Hubert Selby Jr.: It'll Be Better Tomorrow

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Hubert Selby Jr. was a powerful and influential literary figure whose best-known novels, Last Exit to Brooklyn and Requiem for a Dream, dealt with the dark underside of life in a way that was bleak and often shocking, but also laced with compassion and understanding for the tortured lives of his characters. Selby only completed the eighth grade when he became a merchant marine and contracted a severe case of tuberculosis from infected cattle. While Selby survived thanks to bootleg antibiotics, he lost a lung and had to give up his physically punishing work at sea. Selby took up writing and developed a unique style that helped make his first novel, 1964's Last Exit to Brooklyn, a critical success and a controversial best-seller. However, Selby developed a massive appetite for alcohol and drugs which derailed his career, and by the time he published his second book, 1971's The Room, Selby was all but forgotten. However, Selby's work developed a passionate following in Europe, and was rediscovered in the United States after a successful film adaptation of Last Exit to Brooklyn was released. Hubert Selby Jr.: It/ll Be Better Tomorrow is a documentary which explores the life and work of this unlikely literary icon, and features extensive interviews with Selby as well as his friends and admirers. Interview subjects include Lou Reed, Henry Rollins, Richard Price, Nick Tosches, Ellen Burstyn, Darren Aronofsky, Uli Edel, Amiri Baraka, and Jerry Stahl. Robert Downey Jr. serves as narrator.

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Audience Reviews for Hubert Selby Jr.: It'll Be Better Tomorrow

  • Apr 22, 2012
    "Hubert Selby Jr.: It/ll Be Better Tomorrow" is an informative documentary about the famed writer and chronicler of the underbelly of this country. As recounted in interviews with friends and admirers(including one with Selby shortly before he died in 2004), the movie details his life starting in Brooklyn before signing up with the Merchant Marine during World War II where he contracted tuberculosis.(I won't recount the exact nature of the treatments in case anybody is eating right now.) After having so many close calls with death, he decides to do something momentous with his life which turns out to be writing, having great success and controversy with his novel "Last Exit to Brooklyn." Despite that, the documentary relays his advice that you cannot get rich from writing which he did. His only problem was he put it all back in his arm with heroin before getting clean and writing more novels, eventually teaching creative writing at USC which is ironic, considering he never even got his high school diploma. Otherwise, Selby's personal life could be summed up in three wives, four children and twleve grandchildren. The first I head of Selby came with the movie version of "Requiem of a Dream" which I remember watching the last section through my fingers; it was so intense.("Last Exit to Brooklyn" is available on DVD! Now, I'll have to finally get around to seeing it.) And the documentary does a very good job of showing what is so distinctive about Selby's writing through a couple of examples. That's not to mention his continuing appeal to European filmmakers which is also similar to how the works of Charles Bukowski and others are received. That leads to my only serious issue in this otherwise fine documentary that only displays Selby's works in a vacuum, as if he was the only one writing about the down and out. He wasn't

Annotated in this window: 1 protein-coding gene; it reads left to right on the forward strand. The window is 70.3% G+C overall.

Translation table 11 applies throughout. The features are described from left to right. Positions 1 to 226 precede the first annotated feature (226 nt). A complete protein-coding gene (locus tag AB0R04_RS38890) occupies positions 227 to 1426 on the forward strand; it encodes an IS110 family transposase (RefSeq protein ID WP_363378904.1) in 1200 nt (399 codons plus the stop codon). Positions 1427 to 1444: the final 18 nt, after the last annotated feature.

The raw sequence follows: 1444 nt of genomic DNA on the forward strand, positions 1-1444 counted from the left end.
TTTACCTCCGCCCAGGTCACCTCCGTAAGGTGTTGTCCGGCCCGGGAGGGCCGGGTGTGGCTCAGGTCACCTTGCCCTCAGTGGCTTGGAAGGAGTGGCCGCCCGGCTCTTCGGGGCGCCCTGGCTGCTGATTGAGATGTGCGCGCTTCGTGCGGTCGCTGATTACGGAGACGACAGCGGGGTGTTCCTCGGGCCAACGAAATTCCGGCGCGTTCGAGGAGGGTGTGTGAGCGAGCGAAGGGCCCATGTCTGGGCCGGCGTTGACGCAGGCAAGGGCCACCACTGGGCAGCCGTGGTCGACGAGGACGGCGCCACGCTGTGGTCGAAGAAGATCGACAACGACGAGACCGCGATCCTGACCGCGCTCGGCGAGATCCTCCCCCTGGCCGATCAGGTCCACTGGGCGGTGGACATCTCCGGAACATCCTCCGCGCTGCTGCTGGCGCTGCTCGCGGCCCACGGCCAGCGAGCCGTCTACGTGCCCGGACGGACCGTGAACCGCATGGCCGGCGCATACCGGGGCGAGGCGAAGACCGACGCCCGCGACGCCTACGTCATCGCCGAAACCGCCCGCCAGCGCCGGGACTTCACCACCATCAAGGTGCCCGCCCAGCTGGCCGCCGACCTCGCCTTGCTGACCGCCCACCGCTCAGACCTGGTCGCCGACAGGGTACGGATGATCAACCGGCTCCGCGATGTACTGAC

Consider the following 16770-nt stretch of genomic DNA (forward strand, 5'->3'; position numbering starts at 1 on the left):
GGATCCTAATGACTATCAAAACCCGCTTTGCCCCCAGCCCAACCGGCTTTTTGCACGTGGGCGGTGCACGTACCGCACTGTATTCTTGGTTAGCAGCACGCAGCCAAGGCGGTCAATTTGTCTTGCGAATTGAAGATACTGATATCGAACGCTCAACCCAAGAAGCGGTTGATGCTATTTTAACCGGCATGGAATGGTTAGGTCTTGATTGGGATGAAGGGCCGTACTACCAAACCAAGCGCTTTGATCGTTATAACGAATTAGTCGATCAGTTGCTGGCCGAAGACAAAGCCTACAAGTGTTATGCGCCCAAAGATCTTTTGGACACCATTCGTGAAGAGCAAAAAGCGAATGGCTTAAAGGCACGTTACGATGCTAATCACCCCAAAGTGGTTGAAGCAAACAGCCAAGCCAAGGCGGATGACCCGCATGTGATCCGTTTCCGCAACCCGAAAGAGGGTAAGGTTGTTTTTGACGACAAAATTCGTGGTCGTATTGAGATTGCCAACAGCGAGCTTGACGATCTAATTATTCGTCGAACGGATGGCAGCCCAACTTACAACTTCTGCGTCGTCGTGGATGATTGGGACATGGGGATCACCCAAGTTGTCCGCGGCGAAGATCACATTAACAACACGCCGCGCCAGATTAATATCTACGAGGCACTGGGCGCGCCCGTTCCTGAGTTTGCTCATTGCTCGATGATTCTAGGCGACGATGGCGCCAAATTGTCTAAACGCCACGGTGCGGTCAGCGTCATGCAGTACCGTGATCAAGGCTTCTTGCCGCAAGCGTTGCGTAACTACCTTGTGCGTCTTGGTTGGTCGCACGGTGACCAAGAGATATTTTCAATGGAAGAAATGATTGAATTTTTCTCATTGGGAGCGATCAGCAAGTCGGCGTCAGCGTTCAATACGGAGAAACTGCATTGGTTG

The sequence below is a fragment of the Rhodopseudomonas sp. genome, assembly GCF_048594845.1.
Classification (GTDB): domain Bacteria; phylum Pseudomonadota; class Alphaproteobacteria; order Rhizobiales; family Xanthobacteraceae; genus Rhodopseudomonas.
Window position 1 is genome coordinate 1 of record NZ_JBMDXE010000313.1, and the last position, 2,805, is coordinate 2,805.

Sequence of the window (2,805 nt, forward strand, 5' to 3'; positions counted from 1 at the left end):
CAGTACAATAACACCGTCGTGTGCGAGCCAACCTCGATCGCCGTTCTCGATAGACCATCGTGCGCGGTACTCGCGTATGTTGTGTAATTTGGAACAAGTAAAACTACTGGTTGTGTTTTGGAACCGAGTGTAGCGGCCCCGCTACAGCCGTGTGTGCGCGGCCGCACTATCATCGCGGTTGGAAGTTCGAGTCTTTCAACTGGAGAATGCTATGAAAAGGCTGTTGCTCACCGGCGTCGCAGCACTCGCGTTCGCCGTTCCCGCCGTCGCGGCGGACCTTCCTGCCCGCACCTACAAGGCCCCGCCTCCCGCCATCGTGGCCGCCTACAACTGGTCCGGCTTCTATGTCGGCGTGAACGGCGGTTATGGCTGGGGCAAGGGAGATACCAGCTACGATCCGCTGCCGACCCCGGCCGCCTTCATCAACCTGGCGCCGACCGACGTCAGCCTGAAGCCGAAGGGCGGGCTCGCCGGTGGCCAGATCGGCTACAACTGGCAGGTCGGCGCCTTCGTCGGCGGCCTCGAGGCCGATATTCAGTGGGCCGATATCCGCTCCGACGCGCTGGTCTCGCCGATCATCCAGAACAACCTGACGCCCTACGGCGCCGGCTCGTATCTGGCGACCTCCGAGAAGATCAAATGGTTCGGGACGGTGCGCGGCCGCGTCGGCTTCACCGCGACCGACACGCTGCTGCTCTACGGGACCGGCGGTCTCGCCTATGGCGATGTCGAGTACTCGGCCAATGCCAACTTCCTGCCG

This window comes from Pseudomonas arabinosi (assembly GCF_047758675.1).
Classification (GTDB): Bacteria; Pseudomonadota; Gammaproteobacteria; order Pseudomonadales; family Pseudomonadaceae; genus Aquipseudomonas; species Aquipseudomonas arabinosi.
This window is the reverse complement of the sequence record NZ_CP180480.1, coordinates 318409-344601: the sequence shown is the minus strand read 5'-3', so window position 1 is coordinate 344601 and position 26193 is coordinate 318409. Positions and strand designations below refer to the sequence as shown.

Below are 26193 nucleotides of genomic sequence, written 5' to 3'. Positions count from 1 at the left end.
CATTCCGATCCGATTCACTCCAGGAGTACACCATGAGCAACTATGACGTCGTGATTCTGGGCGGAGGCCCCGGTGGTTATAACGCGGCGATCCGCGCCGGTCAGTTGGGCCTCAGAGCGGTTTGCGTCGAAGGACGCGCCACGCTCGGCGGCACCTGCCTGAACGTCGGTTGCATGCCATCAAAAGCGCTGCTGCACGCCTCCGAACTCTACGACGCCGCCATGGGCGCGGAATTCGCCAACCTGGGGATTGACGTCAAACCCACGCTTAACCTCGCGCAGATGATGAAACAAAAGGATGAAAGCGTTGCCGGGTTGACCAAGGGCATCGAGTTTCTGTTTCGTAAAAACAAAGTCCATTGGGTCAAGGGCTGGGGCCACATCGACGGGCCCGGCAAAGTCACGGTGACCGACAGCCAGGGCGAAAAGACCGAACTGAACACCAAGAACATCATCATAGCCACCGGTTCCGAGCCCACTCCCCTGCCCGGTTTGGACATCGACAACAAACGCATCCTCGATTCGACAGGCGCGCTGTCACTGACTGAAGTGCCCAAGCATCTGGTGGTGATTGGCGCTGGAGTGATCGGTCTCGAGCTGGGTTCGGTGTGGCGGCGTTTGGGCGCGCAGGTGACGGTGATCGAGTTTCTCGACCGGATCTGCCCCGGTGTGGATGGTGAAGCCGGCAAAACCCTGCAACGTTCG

Walter M Super Reviewer
  • Nov 10, 2010
    Hubert Selby, Jr. is my favorite writer, and a person who I have always found fascinating. Through a series of interviews and brief references to his work, this documentary captures his unique essence quite well. Emotionally engaging and intelligently put together.
    Mike T Super Reviewer

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